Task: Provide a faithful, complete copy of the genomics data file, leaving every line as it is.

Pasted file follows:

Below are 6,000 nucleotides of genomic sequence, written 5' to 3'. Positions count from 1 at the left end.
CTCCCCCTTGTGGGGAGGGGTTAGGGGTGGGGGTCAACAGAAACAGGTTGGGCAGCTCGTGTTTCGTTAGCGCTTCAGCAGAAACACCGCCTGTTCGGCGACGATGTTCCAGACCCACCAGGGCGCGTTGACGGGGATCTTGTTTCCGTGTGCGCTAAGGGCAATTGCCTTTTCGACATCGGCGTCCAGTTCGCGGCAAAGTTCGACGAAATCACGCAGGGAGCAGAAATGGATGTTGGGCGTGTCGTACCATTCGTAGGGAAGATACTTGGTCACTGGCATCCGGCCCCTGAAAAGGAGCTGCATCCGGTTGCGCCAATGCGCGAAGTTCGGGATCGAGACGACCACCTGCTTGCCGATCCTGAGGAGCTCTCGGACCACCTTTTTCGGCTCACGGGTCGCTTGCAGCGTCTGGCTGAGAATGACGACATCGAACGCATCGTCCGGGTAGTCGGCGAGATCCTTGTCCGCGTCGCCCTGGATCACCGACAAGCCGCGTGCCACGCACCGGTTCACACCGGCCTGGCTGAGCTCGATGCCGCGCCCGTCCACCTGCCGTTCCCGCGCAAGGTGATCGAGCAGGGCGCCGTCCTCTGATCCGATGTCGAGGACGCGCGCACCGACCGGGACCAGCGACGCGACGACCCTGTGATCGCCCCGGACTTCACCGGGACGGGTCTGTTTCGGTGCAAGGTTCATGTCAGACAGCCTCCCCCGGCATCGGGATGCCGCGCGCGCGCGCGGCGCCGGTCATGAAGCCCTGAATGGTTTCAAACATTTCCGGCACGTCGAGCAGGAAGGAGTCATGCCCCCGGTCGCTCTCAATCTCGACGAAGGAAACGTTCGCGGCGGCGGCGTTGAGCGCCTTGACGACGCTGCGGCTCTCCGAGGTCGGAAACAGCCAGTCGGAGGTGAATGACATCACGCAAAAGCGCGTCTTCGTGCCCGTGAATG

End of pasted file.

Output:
Below are 6,000 nucleotides of genomic sequence, written 5' to 3'. Positions count from 1 at the left end.
CTCCCCCTTGTGGGGAGGGGTTAGGGGTGGGGGTCAACAGAAACAGGTTGGGCAGCTCGTGTTTCGTTAGCGCTTCAGCAGAAACACCGCCTGTTCGGCGACGATGTTCCAGACCCACCAGGGCGCGTTGACGGGGATCTTGTTTCCGTGTGCGCTAAGGGCAATTGCCTTTTCGACATCGGCGTCCAGTTCGCGGCAAAGTTCGACGAAATCACGCAGGGAGCAGAAATGGATGTTGGGCGTGTCGTACCATTCGTAGGGAAGATACTTGGTCACTGGCATCCGGCCCCTGAAAAGGAGCTGCATCCGGTTGCGCCAATGCGCGAAGTTCGGGATCGAGACGACCACCTGCTTGCCGATCCTGAGGAGCTCTCGGACCACCTTTTTCGGCTCACGGGTCGCTTGCAGCGTCTGGCTGAGAATGACGACATCGAACGCATCGTCCGGGTAGTCGGCGAGATCCTTGTCCGCGTCGCCCTGGATCACCGACAAGCCGCGTGCCACGCACCGGTTCACACCGGCCTGGCTGAGCTCGATGCCGCGCCCGTCCACCTGCCGTTCCCGCGCAAGGTGATCGAGCAGGGCGCCGTCCTCTGATCCGATGTCGAGGACGCGCGCACCGACCGGGACCAGCGACGCGACGACCCTGTGATCGCCCCGGACTTCACCGGGACGGGTCTGTTTCGGTGCAAGGTTCATGTCAGACAGCCTCCCCCGGCATCGGGATGCCGCGCGCGCGCGCGGCGCCGGTCATGAAGCCCTGAATGGTTTCAAACATTTCCGGCACGTCGAGCAGGAAGGAGTCATGCCCCCGGTCGCTCTCAATCTCGACGAAGGAAACGTTCGCGGCGGCGGCGTTGAGCGCCTTGACGACGCTGCGGCTCTCCGAGGTCGGAAACAGCCAGTCGGAGGTGAATGACATCACGCAAAAGCGCGTCTTCGTGCCCGTGAATG